L’exposition, l’évènement et sa doublure

L’exposition, l’évènement et sa doublure

“(…) and is thus only pretending only to pretend.” footnote 42, Infinite Jest by David Foster Wallace.

Known for his abundant development of footnotes, the author attaches  such importance to them that certain footnotes run over entire pages. More than an extension of the narrative or its commentary, they proliferate as a doubling of the novel.

“only pretending” is jesting in a society of the spectacle that has already conquered everything. “Only pretending only to pretend”, is to play the infinité jest, to simulate the appearance of an already illusory action that reveals its own lure and is somehow embodying its own fraud or its understudy.


This quote by David Foster Wallace could make an analogy with Jusqu’à l’envers, Valerian Goalec’s three-chapter exhibition at 22.48m2 gallery. The materials, the forms and the functionalities inherent in the art event are appropriated and diverted, almost fetishized through the exhibition itself.

Like its understudy, the exhibition of exhibition or the metatheatre of its spaces suggests a particular affinity for substitution. Following this vocabulary, this involves formal standardisation and the staging of a hypercontrolled space.

Cinema, in fact, has never better reflected this aspect than in Jacques Tati’s modern ideal with Playtime (1967). The cubic, glassed-in sets — the offices, the flat, the airport or the International Household Arts Exhibition — never cease to fit into a filmic choreography. The omnipresent transparency of the spaces seems as absurd as it is opaque to the main character Monsieur Hulot who wanders from one controlled, normed and regulated universe to another.

In that sense, false ceilings, temporary picture rails, fake door handles and curtains obstructing the visible surfaces of those to be concealed would make it possible to consider the question of art itself as a generator of forms.


To evoke the forms that the exhibition itself can produce in space, Philippe Parreno’s work is incomparable. In 1995, Snow Dancing was staged at Le Consortium de Dijon. A party took place the day before the opening and echoed a pre-existing conversation between Philippe Parreno, Liam Gillick and Jack Wendler published in 1994 in the form of a narrative script describing an event taking place at the same location.2 Each action and object incorporates the exhibition as a memory, a trace, and a sign of a staging of the past social event, as its architecture.3 In this way, each form and situation in the exhibition rooms is a projection of the scenario (never recorded on film) and of the party described.4 Snow Dancing exists beyond its temporality through its text, its memory and its mediation in an inverted timeline: first the text, then the event and finally the exhibition.5 Literally soluble, the layers of reality and the atmosphere of the scenario - fiction, make up both the event and its own commentary. And if we have not been invited to the party, its absence as an indication of its hollow presence, haunts and gathers through the experience of space and its dissolution in reality.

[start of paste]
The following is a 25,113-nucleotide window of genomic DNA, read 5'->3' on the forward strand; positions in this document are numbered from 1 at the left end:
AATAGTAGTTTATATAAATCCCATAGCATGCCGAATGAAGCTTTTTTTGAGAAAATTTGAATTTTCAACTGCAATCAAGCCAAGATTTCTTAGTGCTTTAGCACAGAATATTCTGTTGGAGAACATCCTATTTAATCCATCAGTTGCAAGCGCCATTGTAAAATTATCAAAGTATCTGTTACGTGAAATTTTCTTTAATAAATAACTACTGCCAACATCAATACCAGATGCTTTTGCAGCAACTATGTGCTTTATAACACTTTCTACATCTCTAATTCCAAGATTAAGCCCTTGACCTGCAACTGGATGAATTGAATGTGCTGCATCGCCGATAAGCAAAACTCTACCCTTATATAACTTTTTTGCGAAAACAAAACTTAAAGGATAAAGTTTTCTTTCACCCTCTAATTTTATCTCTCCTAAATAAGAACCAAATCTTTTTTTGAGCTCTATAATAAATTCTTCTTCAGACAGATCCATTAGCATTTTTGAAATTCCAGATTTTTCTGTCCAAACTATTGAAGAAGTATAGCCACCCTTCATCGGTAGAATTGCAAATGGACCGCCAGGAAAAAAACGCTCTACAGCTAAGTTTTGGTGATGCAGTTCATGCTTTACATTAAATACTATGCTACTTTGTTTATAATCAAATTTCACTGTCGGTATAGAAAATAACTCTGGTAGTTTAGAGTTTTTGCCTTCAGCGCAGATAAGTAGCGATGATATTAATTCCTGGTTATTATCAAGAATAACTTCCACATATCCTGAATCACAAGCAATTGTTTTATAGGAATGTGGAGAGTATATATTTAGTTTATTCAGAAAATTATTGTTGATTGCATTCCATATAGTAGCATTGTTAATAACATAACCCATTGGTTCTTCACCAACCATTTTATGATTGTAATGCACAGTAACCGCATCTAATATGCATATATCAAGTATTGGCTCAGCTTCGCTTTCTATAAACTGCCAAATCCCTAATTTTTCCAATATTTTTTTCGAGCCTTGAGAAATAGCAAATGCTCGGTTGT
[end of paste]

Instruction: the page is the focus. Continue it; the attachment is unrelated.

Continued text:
This exhibition could operate on a diegetic mode, as defined in the cinema by Étienne Souriau, in the form of a world “supposed or proposed by the fiction of the movie”.6 This mode applied to the medium of the exhibition would be the tool to invoke the world, the language and the forms produced by the exhibition as its own level of reality. By simulating the event as a projection space, the exhibition thus stretches its temporality.

But we will not always be absolutely sure about the existence of the already past or yet to come event, only the experience in the space of its forms will put us, as spectators, in what is akin to its understudy.


In 1966, the Art & Language group (Terry Atkinson and Michael Baldwin) introduced the Air-Conditioning Show at the Château de Montsoreau, a museum of contemporary art. Initially a textual work composed of writings and sketches in 1966, and later an exhibition in 1967. The show takes place in a deserted room with the museum’s thermal regulation system as the only element and ten sheets pinned to the wall with technical information.7 

If air could claim the status of art as a potential sculpture, the Spectator was primarily invited to question the institution and more precisely its exhibition spaces and the forms produced by its architecture. The absence would no longer be the subterfuge of a presence but would create a Mirror effect on the viewer, whose eye could not escape in any contemplation other than that of the empty space made visible. The institution itself then becomes the object of the exhibition, including its air-conditioning system.